Congrats on your nomination. Personally, I think if its a legitimate affair and it certainly sounds like it, then sing from the rooftops.

It's true that many readers may not even care but certainly, some might or at least look twice, you might as well fire every string from your bow.

Offline Acheknia

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Re: Would you use being shortlisted for an award to promote a book?
« Reply #12 on: April 24, 2018, 02:41:36 AM »
That's interesting.
 I didn't even know my book was nominated when I got the notice that it's been shortlisted so - yep - I didn't have anything to do with getting shortlisted.

No harm in a little Tweet or FB mention, it might help :)

Online Simon Haynes

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Re: Would you use being shortlisted for an award to promote a book?
« Reply #13 on: April 24, 2018, 04:25:07 AM »
If it's a respected national award from a non-US country (i.e. the Aurealis and Sir Julius Vogel Awards, the Kurd Lasswitz Preis or the Ngaio March Awards), I would mention it as well.

It's funny, after 8 years or so I finally added the Aurealis Award winner badge to the cover of one of my short stories, and the Aurealis shortlist badge to one of my novels.

I always thought someone would read the things and go 'how did THIS win an award?', but then I realised to read it, first they have to buy it ...


« Last Edit: April 24, 2018, 04:33:05 AM by Simon Haynes »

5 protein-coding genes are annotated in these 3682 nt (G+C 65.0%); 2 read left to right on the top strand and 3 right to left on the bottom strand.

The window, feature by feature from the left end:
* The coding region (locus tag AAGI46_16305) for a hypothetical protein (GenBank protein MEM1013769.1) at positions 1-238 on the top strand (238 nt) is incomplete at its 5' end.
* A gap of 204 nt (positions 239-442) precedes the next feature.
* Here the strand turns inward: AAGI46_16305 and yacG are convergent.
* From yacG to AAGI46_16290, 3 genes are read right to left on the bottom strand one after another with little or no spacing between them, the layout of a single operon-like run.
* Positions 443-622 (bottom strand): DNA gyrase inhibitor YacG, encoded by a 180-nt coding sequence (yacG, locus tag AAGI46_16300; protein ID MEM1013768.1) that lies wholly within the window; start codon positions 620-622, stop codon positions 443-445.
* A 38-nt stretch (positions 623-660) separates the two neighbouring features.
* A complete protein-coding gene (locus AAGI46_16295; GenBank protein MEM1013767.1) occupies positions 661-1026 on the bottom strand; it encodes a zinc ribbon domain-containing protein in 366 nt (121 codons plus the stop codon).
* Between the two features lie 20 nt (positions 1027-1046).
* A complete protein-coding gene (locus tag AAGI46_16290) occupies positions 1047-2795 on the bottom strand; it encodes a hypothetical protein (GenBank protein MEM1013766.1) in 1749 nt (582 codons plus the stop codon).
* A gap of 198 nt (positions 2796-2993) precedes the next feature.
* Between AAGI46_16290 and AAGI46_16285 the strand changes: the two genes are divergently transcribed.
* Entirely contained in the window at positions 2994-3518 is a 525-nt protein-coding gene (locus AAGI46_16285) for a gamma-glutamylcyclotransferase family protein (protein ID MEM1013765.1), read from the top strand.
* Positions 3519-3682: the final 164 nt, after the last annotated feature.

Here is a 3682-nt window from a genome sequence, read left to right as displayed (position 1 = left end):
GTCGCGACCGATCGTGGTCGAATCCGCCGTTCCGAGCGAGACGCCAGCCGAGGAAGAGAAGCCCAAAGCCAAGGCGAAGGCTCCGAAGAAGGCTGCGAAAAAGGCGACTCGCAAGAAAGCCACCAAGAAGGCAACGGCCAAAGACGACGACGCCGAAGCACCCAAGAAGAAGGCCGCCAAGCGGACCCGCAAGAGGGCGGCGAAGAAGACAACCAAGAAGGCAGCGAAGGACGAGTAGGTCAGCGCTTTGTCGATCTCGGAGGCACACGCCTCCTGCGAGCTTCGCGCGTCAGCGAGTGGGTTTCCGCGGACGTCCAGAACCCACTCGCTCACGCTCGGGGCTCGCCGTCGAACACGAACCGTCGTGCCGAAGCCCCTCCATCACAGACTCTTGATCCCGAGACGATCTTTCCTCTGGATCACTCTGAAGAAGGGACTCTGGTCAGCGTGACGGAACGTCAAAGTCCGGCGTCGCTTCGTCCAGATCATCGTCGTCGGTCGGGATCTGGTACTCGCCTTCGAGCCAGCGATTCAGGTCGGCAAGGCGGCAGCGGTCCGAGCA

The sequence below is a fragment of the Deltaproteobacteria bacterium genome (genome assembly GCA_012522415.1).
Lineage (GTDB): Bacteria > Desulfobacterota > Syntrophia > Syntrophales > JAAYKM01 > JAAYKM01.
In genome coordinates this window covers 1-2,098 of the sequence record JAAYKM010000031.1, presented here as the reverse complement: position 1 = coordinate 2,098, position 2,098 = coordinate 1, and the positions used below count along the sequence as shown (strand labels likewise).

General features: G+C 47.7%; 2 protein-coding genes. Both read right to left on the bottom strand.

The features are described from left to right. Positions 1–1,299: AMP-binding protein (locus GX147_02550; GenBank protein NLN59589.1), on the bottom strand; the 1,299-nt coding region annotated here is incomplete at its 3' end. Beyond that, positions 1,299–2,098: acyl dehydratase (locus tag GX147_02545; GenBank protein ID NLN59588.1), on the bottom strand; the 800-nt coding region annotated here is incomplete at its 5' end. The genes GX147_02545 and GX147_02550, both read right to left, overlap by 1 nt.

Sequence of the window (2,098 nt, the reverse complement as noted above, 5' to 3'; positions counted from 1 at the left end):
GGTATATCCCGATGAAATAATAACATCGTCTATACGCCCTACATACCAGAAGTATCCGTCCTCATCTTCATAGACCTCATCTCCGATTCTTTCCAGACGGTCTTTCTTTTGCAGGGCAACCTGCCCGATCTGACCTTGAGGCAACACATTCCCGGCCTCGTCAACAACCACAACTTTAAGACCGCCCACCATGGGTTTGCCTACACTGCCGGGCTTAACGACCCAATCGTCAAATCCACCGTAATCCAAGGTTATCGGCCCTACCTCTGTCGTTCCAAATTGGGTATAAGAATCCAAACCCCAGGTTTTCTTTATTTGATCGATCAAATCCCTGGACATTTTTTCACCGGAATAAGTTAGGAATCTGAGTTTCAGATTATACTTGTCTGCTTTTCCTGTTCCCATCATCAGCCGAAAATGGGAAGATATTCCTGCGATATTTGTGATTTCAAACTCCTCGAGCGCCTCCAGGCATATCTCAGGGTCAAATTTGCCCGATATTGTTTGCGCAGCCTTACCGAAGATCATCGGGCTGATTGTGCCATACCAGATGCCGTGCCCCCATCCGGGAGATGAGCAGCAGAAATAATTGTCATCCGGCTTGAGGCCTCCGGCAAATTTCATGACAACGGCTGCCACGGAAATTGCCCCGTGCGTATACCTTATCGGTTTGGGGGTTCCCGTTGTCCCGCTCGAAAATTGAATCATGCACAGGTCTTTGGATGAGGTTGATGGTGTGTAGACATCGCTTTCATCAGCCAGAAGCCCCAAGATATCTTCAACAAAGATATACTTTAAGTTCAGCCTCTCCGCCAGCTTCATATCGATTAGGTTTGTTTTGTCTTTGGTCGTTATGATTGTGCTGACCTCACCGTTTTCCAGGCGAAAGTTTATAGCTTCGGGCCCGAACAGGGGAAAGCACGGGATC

Sierra Bravo all but done. Robot vs Dragons is next!

Offline Masha du Toit

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Re: Would you use being shortlisted for an award to promote a book?
« Reply #14 on: April 24, 2018, 06:06:10 AM »
It's funny, after 8 years or so I finally added the Aurealis Award winner badge to the cover of one of my short stories, and the Aurealis shortlist badge to one of my novels.

I always thought someone would read the things and go 'how did THIS win an award?', but then I realised to read it, first they have to buy it ...




...and by then it's too late! :) 

Masha du Toit

Online Simon Haynes

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Re: Would you use being shortlisted for an award to promote a book?
« Reply #15 on: April 24, 2018, 06:12:58 AM »
...and by then it's too late! :) 

Exactly! Like many authors I suffer from imposter syndrome. Sooner or later someone will prove I'm crap at what I do, and then I'll stick to writing computer software.

In the meantime I keep writing, all the while waiting for that stream of 1-star reviews I just know 'real' reviewers will bestow on my work once they find out I've dared to publish it ;-)



Sierra Bravo all but done. Robot vs Dragons is next!

Offline notjohn

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Re: Would you use being shortlisted for an award to promote a book?
« Reply #16 on: April 24, 2018, 06:26:16 AM »
Being shortlisted for the Booker award is almost the equivalent in Britain of being able to add VC after one's name.

However, being shortlisted for the North Dakota Fish & Game Writers Award is something else entirely. The question you should ask yourself is: will people be impressed by this, or will they roll their eyes? If the latter, stay away from it.